String Theory 13: 19 Quartets, etc.
Grant Chu Covell
John CAGE: String Quartet in Four Parts (1949-50); Thirty Pieces for String Quartet (1983); Four (1989). Quatuor Bozzini: Clemens Merkel, Mira Benjamin (vln), Stéphanie Bozzini (vla), Isabelle Bozzini (vlc). Collection Quatuor Bozzini CQB 1414 (1 CD) (http://www.quatuorbozzini.ca/).
As a collection, Cage’s string quartets permit an ensemble to explore different ways of collaborating. The String Quartet in Four Parts was written just before Cage’s plunge into chance. It’s traditionally notated and organized akin to the micro and macro structures Cage explored in his early percussion music. The Bozzini pivots expertly between delicate antique and dissonant chords. Thirty Pieces and Four are from the same decade, however are separated by a divide. Thirty Pieces consist of essentially 120 one-minute solos delivered four at a time. Each player prepares independently and in performance they coordinate as little as possible and spread themselves at far distances around the audience. It’s an accidental quartet; modern, aggressive, and lightly sprinkled with extended techniques and microtones. Four operates at a low threshold with neutral singularities. Chords and coincidences are expected but details are unpremeditated. Tones appear, unornamented, nearly expressionless and ugly. There’s a passage starting around 22:13 hinting at Mozart’s Dissonant. Here the Bozzinis demonstrate their impressive range, playing together, apart and indifferently.
Olivier GREIF: Sonate pour deux violoncelles, Op. 308, “The Battle of Agincourt” (1995)1; Quatuor à cordes No. 2 avec voix, Op. 312, “Sur trois Sonnets de Shakespeare” (1998)2. Alain Buet2 (bar), Ensemble Syntonia: Pascal Oddon2, Thibault Noally2 (vln), Anne-Aurore Anstett2 (vla), Patrick Langot1,2 (vlc); Agnès Vesterman1 (vlc). Zig Zag Territoires ZZT100401 (1 CD) (http://www.outhere-music.com/).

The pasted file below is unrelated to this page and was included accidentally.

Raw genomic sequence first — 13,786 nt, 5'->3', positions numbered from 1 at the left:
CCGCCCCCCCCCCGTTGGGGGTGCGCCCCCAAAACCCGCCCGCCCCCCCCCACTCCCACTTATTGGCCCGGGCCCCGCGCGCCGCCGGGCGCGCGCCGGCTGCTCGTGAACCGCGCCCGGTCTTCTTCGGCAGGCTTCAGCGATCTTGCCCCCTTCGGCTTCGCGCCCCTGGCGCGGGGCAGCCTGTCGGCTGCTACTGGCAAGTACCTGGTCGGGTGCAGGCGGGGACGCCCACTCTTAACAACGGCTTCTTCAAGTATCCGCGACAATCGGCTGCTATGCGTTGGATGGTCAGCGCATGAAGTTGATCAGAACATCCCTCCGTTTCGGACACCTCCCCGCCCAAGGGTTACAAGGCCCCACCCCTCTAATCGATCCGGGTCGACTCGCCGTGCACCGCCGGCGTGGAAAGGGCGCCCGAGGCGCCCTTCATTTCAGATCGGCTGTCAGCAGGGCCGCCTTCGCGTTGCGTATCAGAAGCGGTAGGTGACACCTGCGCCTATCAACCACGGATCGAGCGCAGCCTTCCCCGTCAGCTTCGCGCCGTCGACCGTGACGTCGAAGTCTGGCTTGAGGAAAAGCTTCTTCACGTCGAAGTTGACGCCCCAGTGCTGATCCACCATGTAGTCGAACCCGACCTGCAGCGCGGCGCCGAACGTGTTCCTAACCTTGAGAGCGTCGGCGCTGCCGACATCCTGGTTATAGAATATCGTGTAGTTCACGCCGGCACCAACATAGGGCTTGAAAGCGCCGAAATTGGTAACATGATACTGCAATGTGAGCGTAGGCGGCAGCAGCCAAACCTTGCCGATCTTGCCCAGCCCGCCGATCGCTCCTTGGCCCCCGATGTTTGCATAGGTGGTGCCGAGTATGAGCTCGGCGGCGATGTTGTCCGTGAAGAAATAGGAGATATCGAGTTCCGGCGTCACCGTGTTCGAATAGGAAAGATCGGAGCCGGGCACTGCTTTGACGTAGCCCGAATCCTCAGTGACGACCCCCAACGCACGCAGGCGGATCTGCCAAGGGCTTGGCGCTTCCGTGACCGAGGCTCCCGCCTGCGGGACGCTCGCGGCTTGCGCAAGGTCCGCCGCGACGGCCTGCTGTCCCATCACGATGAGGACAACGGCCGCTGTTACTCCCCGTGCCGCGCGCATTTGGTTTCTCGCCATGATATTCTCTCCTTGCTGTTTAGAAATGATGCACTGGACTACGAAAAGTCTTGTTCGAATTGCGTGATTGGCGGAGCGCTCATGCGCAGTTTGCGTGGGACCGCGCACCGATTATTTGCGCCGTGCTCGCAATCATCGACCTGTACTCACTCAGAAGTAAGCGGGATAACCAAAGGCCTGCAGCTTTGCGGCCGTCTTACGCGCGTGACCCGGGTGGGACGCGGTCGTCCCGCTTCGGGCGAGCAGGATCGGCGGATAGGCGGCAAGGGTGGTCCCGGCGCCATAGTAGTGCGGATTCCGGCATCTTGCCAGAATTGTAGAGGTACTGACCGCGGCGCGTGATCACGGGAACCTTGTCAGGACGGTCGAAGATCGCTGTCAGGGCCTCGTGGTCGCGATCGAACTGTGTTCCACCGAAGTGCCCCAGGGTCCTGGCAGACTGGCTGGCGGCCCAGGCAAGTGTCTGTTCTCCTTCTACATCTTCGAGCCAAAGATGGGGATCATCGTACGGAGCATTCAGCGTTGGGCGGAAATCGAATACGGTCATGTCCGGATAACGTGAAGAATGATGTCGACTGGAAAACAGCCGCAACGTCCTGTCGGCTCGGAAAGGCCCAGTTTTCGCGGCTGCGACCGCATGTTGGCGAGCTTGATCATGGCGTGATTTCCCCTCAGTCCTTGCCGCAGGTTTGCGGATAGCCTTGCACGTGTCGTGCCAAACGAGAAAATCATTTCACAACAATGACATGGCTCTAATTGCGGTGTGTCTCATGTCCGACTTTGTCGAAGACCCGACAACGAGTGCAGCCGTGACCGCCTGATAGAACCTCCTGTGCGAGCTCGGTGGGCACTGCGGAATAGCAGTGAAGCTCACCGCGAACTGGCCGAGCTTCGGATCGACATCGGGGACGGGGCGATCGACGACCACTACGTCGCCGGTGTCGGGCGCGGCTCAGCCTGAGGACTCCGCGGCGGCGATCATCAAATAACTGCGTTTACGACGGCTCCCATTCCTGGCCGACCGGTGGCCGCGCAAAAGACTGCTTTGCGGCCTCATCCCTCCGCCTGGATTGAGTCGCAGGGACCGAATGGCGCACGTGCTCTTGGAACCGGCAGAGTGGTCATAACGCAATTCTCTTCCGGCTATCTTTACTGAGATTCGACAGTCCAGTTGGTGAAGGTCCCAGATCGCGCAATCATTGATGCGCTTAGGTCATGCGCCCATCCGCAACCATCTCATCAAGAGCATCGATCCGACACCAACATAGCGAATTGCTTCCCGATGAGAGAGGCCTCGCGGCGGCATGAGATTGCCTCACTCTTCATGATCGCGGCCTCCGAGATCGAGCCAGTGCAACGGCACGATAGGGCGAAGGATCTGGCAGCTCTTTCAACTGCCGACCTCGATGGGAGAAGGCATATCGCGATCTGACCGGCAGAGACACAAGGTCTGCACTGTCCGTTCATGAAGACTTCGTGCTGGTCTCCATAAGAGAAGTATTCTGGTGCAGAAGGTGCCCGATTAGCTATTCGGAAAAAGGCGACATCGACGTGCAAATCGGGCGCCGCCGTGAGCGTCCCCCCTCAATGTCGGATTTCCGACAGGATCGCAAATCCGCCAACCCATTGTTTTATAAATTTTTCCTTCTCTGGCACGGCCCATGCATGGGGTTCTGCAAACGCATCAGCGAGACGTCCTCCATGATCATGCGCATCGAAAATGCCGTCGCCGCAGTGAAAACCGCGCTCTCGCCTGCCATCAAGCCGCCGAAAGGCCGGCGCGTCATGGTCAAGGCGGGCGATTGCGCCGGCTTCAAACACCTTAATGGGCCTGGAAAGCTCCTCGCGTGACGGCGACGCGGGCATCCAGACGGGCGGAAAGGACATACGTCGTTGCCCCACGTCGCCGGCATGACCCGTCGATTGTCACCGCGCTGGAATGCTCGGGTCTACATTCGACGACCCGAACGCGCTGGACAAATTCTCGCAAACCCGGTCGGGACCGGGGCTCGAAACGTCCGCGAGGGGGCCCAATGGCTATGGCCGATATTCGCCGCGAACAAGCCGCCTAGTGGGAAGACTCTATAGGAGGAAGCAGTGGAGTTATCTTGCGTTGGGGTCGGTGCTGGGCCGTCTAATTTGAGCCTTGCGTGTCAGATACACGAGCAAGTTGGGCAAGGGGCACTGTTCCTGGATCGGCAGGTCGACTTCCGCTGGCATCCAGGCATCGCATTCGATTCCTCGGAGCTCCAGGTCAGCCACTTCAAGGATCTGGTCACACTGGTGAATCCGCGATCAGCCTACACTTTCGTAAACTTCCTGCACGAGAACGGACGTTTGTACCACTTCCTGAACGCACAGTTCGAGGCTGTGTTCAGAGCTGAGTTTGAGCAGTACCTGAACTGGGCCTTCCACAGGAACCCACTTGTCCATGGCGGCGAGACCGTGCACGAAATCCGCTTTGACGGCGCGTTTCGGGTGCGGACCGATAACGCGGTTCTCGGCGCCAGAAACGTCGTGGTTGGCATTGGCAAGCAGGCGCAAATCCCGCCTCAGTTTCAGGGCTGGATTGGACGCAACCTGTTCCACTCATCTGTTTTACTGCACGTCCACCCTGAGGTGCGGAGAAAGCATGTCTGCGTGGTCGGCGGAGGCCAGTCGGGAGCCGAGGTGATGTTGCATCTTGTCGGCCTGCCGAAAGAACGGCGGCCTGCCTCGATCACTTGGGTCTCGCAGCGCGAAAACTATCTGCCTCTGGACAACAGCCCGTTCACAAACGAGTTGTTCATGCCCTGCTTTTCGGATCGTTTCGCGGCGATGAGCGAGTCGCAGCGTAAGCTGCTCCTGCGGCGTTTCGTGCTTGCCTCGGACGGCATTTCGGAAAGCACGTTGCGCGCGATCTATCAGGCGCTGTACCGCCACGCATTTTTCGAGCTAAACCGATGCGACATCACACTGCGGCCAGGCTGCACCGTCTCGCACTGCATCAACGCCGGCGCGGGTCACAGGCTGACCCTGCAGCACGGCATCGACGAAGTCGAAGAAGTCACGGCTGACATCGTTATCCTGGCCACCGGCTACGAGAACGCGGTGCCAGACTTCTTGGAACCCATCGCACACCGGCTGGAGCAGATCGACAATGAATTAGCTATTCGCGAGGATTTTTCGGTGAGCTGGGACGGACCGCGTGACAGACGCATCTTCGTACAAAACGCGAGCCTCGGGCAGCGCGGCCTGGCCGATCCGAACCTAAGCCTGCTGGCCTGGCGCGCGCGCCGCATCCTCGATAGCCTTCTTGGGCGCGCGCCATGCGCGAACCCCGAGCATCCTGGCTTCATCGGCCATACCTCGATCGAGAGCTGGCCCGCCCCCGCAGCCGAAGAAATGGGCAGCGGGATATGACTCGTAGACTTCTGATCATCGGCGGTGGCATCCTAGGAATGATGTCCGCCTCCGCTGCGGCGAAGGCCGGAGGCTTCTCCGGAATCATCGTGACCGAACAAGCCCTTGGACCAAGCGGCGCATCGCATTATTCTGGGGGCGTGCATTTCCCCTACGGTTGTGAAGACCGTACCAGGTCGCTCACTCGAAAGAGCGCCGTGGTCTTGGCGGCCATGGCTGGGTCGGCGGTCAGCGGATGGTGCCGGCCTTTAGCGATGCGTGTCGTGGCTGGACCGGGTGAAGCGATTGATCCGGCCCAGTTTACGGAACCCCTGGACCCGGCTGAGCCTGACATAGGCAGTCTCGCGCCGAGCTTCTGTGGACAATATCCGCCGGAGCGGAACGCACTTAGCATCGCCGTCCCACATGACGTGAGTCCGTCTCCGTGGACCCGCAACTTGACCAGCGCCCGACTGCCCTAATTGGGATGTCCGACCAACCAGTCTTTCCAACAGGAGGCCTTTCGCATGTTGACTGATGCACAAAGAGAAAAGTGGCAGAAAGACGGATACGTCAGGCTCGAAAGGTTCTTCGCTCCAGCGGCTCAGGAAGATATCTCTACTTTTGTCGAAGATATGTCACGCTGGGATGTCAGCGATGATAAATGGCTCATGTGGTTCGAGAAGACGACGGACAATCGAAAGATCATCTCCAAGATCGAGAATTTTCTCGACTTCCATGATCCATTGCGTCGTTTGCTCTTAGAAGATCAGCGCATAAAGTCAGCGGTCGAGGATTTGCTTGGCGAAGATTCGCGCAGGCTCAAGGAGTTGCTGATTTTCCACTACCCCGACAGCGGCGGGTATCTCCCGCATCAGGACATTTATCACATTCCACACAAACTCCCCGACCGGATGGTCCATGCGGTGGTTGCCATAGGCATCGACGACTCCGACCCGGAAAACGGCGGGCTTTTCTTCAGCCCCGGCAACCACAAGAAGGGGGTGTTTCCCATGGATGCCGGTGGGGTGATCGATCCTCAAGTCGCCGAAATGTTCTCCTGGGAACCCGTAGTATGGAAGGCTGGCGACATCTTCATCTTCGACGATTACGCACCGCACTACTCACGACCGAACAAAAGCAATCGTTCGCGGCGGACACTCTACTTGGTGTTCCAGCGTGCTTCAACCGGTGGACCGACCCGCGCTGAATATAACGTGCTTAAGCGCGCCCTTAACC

Between the second and third expressive Shakespeare settings in the Second Quartet (Sonnets 71, 73 and 146, in English) suddenly erupts an unexpected jazzy, teasing Intermezzo. This surprising, seemingly uncharacteristic flamboyant moment demonstrates Greif’s precision craftsmanship and that his harmonic choices, sometimes antique, sometimes modern, are resolutely intentional. Otherwise, the quartet is predominantly liquid and intense. Sonnet 146, “Poor soul, the centre of my sinful earth,” expires like a requiem. The notes mention Greif’s interest in folk music, and attentive listening reveals subtle Eastern European touches near to Janáček, Bartók and perhaps further east. Vibrancy, especially in the visceral and presumably difficult cello duo, shows that Greif’s expressive music rewards performers and listeners. Ensemble Syntonia (in full force, a piano quintet) has taken a strong liking to Greif, releasing his complete works for violin and piano, and premiering his 50-minute Fourth Quartet, Ulysses, just one month before he died.
[Walt covered this release here.]
Ruperto CHAPÍ: String Quartet No. 1 (1903); String Quartet No. 2 (1904). Cuarteto Latinoamericano: Arón Bitrán, Saúl Bitrán (vln), Javier Montiel (vla), Álvaro Bitrán (vlc). Sono Luminus DSL-92185 (1 CD) (http://www.sonoluminus.com/).